If your therapist was a robot would you be more or less likely to trust it with your emotional wellbeing? If one of your colleagues was a machine, would you find it hard to work with it, or would you relish the lack of small talk and workplace politics? And would you buy a microwave that could press your emotional buttons?

Robot and girl. Photo credit: Andy Kelly

TV series like Maniac and films like Ex-Machina pervade our culture with possible future scenarios where technology has the ability to adapt and understand human emotion.

We’re still a long way from ‘the singularity’ – a hypothetical point in the future when robots and humans merge and become indistinguishable – but we are already relating to our technology as though it does have emotion, even when it doesn’t - how many times have you shouted at your computer for not saving a document or your SatNav for taking you the wrong way?

“At the core of our understanding of the world is that everything has intentionality and behaves like a human,” said Rob Wortham Teaching Fellow in Robotics and Autonomous Systems at Bath University, when asked why we have emotional connections to our technology.

A case in point is a recent study in peer-reviewed open-access journal Plos One which found that when a robot begs not to be switched off, participants are reluctant to do so.

In the experiment, the robot would ask simple questions like “Do you prefer pizza or pasta?” which was enough to make the participants like the robot. They then experienced stress when they were given the option to turn off the robot at the end of the experiment as it begged to be left on with phrases like, “No! Please do not switch me off!”

“You will hear the term ‘anthropomorphism’,” said Dr Wortham, referring to the way we ascribe human characteristics to ideas, animals or objects. “It’s the way we understand our pets as though they are tiny, furry people and we shout at computers because they’re being mean to us.”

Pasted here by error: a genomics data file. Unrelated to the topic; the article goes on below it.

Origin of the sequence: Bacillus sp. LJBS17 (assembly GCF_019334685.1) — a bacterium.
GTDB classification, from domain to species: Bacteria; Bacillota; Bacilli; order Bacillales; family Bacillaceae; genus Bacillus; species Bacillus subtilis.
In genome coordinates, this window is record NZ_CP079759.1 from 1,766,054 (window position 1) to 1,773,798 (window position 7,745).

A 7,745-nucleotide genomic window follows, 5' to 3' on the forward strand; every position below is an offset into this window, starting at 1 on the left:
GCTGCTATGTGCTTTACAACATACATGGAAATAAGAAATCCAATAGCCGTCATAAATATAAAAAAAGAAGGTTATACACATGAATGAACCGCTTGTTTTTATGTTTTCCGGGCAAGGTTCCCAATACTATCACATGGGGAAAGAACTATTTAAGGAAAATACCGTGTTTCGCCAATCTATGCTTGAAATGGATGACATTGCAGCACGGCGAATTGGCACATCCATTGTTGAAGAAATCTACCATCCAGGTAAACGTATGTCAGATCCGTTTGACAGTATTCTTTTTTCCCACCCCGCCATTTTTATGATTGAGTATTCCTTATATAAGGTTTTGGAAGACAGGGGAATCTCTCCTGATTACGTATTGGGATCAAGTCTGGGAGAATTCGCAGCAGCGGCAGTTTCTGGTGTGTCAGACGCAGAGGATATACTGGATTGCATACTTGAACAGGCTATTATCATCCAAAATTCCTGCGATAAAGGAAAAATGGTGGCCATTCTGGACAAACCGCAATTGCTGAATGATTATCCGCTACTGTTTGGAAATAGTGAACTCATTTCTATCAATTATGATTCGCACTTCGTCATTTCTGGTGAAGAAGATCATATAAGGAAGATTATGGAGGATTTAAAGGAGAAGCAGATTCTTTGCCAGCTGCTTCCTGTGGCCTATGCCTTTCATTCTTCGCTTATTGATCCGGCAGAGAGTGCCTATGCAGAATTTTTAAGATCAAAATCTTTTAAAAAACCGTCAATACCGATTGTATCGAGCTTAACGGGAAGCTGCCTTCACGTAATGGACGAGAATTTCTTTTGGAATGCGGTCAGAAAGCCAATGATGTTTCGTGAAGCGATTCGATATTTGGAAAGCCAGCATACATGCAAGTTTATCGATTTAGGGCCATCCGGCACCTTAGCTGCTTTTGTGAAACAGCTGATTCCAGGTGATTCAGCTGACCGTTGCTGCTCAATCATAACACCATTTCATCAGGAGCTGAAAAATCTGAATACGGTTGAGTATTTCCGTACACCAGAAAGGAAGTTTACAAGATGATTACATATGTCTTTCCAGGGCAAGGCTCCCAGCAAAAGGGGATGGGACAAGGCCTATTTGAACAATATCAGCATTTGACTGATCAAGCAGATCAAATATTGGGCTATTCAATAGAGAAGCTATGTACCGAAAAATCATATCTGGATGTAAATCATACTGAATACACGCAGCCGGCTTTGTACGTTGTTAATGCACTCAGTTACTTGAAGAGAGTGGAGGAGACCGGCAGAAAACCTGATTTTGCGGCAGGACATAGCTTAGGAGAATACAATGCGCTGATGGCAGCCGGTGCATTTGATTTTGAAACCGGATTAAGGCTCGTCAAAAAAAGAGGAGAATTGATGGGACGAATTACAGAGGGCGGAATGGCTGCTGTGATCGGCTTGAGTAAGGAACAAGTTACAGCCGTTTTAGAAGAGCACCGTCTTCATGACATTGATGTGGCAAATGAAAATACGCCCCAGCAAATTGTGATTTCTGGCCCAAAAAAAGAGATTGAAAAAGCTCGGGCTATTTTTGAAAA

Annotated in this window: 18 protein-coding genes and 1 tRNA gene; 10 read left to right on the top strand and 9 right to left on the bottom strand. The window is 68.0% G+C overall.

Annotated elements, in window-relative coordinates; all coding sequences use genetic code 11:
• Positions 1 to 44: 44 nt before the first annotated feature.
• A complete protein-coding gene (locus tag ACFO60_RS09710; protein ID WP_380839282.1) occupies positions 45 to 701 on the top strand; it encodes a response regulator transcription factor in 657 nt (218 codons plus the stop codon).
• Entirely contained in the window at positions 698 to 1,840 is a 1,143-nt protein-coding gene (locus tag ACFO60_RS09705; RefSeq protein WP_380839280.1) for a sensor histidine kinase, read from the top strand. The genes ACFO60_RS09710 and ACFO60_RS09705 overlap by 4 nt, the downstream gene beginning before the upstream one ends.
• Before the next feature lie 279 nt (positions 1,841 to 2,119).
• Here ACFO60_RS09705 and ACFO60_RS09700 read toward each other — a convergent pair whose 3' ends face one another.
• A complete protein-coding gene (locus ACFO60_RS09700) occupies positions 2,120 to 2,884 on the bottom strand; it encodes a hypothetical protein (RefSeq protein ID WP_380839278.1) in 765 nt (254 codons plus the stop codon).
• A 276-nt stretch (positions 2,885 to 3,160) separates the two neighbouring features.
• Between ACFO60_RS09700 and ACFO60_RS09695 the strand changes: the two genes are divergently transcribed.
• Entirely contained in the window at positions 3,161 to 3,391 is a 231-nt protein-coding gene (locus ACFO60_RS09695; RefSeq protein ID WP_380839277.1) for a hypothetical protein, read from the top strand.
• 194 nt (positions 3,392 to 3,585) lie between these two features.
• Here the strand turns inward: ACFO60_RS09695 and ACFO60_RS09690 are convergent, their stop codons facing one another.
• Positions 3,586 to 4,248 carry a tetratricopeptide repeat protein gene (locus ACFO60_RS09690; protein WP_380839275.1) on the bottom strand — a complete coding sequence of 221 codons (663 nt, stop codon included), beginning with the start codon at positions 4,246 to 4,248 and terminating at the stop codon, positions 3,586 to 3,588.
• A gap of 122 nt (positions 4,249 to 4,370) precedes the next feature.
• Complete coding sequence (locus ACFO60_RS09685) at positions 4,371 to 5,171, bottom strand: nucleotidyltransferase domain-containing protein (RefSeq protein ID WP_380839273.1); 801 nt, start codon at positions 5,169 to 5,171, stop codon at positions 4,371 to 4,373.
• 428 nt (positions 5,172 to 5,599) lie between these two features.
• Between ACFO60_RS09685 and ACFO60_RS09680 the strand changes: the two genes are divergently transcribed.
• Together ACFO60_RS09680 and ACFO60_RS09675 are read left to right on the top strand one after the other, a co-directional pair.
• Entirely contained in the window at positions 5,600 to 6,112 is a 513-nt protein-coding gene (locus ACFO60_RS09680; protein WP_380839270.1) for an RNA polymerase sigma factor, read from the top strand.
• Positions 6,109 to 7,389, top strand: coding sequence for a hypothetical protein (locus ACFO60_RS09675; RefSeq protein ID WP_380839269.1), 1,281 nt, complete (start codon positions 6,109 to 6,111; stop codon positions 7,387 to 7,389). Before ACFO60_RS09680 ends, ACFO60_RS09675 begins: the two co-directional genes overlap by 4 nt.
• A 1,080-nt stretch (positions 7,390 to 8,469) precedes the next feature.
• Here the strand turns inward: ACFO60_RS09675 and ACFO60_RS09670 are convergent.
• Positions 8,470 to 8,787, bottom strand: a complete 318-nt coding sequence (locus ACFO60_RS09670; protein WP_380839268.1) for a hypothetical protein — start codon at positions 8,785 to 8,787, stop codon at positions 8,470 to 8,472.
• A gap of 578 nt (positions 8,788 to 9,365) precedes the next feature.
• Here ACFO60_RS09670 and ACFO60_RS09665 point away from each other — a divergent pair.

This isn’t necessarily a bad thing and groups like the US Navy’s Laboratory for Autonomous Systems Research (LASR) is using our tendency to relate to technology in emotional ways to build robots that work better as part of a team.

Visitors interact with the mobile, dexterous, social robot Octavia at the Office of Naval Research. 

LASR has developed a firefighting human-like robot called Octavia who is ‘Mobile, Dextrous and Social’ and is designed to make the crew relate to her as though she was another human teammate.

Octavia can respond to commands and physical gestures, speak and show confusion with her facial expressions.

There are two cameras built into her eyes that can analyse characteristics like facial features, complexion, and clothing; Octavia can detect voices using four microphones and a voice-recognition programme called Sphinx; she can identify 25 different objects by touch; and she also has theory of mind - the ability to reason about what the humans around her might be thinking in order to understand their commands (it’s a trait that, if we were to anthropomorphise her, we might call empathy).